The regulations surrounding the handling of chemicals in the workplace cannot be taken lightly. Regardless of the industry you work in or the type of chemicals you use, your business needs to meet a number of legal criteria to ensure the safety of everyone in your workplace.
The Control of Substances Hazardous to Health Regulations 2002 (COSHH) outlines the basic measures that businesses need to fulfill in order to safely work with chemicals. These measures ensure that you and your employees are clued up about the correct practices to adopt when handling chemicals, covering all bases.
So, with this in mind, what steps should your business take before working with chemicals?
Assess The Risks
Carrying out a risk assessment is of crucial importance. To allow you to implement the best possible protective procedures, accounting for all potential scenarios, you need to identify all chemical handling hazards involved in your line of work.
Examine the chemical products your business intends to use and ask yourself some key questions about their role in your work:
- Who will use the chemical?
- How often will the substance be in use?
- How is it used – is it sprayed, poured, etc?
- Can non-users be exposed to the chemical?
- How much will exposure to the chemical affect their health?
Your risk assessment should be a dynamic document, constantly open to editing. When new products come into circulation or procedures change, you should re-evaluate your risk assessment to keep yourself up-to-date and protected.
Employers have a legal responsibility to carry out the risk assessment, but it can be delegated to others if needs be, as long as it is thoroughly and comprehensively filled out.
Procedures and Controls
With the answers from your risk assessment all in check, you can establish all the necessary procedures and controls for workers to abide by when they work with chemicals.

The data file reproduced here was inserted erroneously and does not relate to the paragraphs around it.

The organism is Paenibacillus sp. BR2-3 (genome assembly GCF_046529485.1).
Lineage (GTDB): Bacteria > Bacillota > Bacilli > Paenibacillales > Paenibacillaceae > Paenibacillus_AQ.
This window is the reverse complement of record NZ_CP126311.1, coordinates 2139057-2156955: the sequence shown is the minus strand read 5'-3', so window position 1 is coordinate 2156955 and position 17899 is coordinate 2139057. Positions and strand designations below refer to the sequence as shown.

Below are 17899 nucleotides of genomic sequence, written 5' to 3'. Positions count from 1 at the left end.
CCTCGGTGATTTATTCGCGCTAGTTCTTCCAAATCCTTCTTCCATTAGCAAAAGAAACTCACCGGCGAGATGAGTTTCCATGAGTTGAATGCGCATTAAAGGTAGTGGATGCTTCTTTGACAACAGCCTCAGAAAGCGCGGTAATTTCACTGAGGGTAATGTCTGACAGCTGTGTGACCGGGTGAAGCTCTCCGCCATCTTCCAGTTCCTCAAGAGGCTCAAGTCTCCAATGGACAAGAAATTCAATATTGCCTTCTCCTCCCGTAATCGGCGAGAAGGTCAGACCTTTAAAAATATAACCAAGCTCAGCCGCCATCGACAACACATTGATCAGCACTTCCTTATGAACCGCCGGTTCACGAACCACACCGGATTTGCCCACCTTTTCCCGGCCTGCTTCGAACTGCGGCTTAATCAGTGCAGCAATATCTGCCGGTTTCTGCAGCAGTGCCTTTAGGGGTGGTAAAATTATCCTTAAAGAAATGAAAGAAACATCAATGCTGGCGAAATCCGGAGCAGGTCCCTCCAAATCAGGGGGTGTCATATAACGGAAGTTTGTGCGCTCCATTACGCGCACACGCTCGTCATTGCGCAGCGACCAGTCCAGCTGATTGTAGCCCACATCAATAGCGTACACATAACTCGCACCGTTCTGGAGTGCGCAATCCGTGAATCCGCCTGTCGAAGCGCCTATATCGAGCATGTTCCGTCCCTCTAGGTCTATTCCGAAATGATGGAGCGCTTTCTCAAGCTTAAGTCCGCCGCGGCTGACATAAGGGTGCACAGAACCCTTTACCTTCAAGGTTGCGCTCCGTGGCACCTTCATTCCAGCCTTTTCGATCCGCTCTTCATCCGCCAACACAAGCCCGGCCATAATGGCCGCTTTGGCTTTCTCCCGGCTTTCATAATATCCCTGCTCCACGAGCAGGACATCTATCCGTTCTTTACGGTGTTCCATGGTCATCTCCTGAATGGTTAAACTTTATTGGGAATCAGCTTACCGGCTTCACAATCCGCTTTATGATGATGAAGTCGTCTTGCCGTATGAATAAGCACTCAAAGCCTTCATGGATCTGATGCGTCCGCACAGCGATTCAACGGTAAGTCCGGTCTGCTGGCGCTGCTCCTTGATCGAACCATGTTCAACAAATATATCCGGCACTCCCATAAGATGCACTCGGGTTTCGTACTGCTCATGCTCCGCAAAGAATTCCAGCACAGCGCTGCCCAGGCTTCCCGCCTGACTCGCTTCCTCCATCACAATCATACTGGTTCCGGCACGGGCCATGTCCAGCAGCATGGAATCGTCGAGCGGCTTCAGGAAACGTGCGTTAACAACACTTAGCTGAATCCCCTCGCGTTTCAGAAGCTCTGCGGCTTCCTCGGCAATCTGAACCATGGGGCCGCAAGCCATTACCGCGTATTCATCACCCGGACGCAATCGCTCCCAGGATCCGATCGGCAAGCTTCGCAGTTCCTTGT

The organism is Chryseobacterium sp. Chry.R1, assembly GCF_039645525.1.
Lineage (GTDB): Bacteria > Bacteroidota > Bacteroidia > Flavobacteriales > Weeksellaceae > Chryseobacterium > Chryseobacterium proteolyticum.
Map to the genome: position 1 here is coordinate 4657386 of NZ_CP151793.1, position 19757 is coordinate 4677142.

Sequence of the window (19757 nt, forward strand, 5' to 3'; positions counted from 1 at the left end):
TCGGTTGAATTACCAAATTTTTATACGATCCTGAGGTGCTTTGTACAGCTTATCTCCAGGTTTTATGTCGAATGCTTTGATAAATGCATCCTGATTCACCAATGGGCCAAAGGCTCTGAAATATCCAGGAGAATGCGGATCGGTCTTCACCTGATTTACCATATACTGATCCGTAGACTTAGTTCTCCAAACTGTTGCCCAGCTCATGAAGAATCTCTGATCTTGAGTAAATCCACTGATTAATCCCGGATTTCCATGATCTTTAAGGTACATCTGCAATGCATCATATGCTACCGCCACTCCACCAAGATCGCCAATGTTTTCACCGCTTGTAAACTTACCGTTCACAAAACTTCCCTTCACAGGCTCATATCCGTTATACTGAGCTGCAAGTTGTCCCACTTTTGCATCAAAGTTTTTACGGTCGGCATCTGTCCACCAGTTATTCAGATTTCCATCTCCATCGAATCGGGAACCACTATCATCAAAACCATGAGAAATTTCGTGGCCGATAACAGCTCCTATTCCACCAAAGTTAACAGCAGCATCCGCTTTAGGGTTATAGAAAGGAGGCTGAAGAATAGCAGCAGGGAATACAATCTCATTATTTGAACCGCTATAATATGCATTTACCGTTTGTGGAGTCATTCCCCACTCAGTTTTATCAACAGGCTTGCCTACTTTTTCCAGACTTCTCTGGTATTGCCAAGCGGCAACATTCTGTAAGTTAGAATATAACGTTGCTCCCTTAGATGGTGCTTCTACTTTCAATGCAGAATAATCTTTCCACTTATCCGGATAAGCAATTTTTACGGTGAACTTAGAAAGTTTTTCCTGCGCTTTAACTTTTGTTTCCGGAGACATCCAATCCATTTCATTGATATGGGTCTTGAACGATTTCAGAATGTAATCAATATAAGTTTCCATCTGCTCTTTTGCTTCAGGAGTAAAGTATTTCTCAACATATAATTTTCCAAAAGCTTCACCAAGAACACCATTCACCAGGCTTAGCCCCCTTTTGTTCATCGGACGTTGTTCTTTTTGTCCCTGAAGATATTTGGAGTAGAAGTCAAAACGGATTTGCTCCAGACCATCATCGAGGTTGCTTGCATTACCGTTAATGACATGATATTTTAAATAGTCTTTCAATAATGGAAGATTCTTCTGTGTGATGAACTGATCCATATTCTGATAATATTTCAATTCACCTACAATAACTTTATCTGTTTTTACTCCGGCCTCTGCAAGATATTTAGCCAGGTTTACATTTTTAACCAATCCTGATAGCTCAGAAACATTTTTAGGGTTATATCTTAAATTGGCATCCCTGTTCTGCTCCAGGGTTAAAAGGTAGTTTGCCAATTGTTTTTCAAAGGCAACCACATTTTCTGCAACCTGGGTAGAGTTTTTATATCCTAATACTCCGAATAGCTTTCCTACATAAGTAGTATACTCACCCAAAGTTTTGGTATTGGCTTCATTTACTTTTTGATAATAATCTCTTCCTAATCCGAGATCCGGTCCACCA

Consult the best practices advised by your industry’s trade associations in order to determine the most effective procedures to implement. You should also follow the guidance of chemical manufacturers in terms of what the most appropriate storage solution is, how to use it, and how to appropriately dispose of it.
When developing your procedures and controls, categorise each risk according to its severity and think of the most appropriate measure to take to tackle it:
- Should you eliminate the use of the chemical entirely?
- Can you substitute it for a less hazardous chemical?
- If you keep it, will you need engineering controls (e.g. a designated closed, vented container for it to be used within)?
- Will administrative controls (e.g. training, PPE usage) suffice?
It is incredibly important for everyone in your workplace to be well-versed in how they should conduct themselves at every stage of the chemical handling process.
Before your business can commence any work with chemicals, your employees should all undertake rigorous training, enabling them to feel fully confident in their role, reducing the likelihood of accidents.
Training should encompass every aspect of chemical handling. Use, storage, disposal, PPE use, how to deal with emergency situations and who to report issues to are all vital topics to cover in the training programme.
Even when your employees are fully trained up, it is advisable and often necessary to have appropriate chemical hazard signage around your workplace as a constant reminder to workers and visitors to be alert.
Chemical cabinets should display warning labels to communicate that the contents are potentially harmful. Any extra regulations that need to be abided by, like the maximum volume of chemicals to be stored or instructions for proper use, can also be placed on the walls of the workspace.
To tie all your efforts together, ensuring that your chemical handling processes are streamlined, it’s important to track a full inventory of every chemical you will use in the workplace. This list needs to be incredibly comprehensive, including every chemical on the premises, where it’s located, how much of it there is, how it is used, who is exposed to it, and what risks it poses.
For every chemical you have, you should have a Safety Data Sheet (SDS). This must be provided by the chemical supplier when you receive the product. The SDS is an invaluable resource which tells you what the composition of the product is, what measures to take in different emergency scenarios, how to dispose of it safely, and how to transport it properly.
To make the process of creating your chemical inventory, there are plenty of chemical inventory tracking programmes you can use to help you out.
Ready To Get To Work?
Before your business can start working with chemicals, you must assure that safety will always be a priority, guaranteeing this with stringent controls and measures.
This is a guest post from Safety Training Scotland. Safety Training Scotland is a health and safety training provider that has delivered courses to over 2000 successful delegates. They strive to inform, engage, and inspire individuals from a vast range of backgrounds, from young people starting out in their careers to managing directors. Our trainers are some of the most experienced and accomplished in Scotland, applying their real world experience to the classroom setting.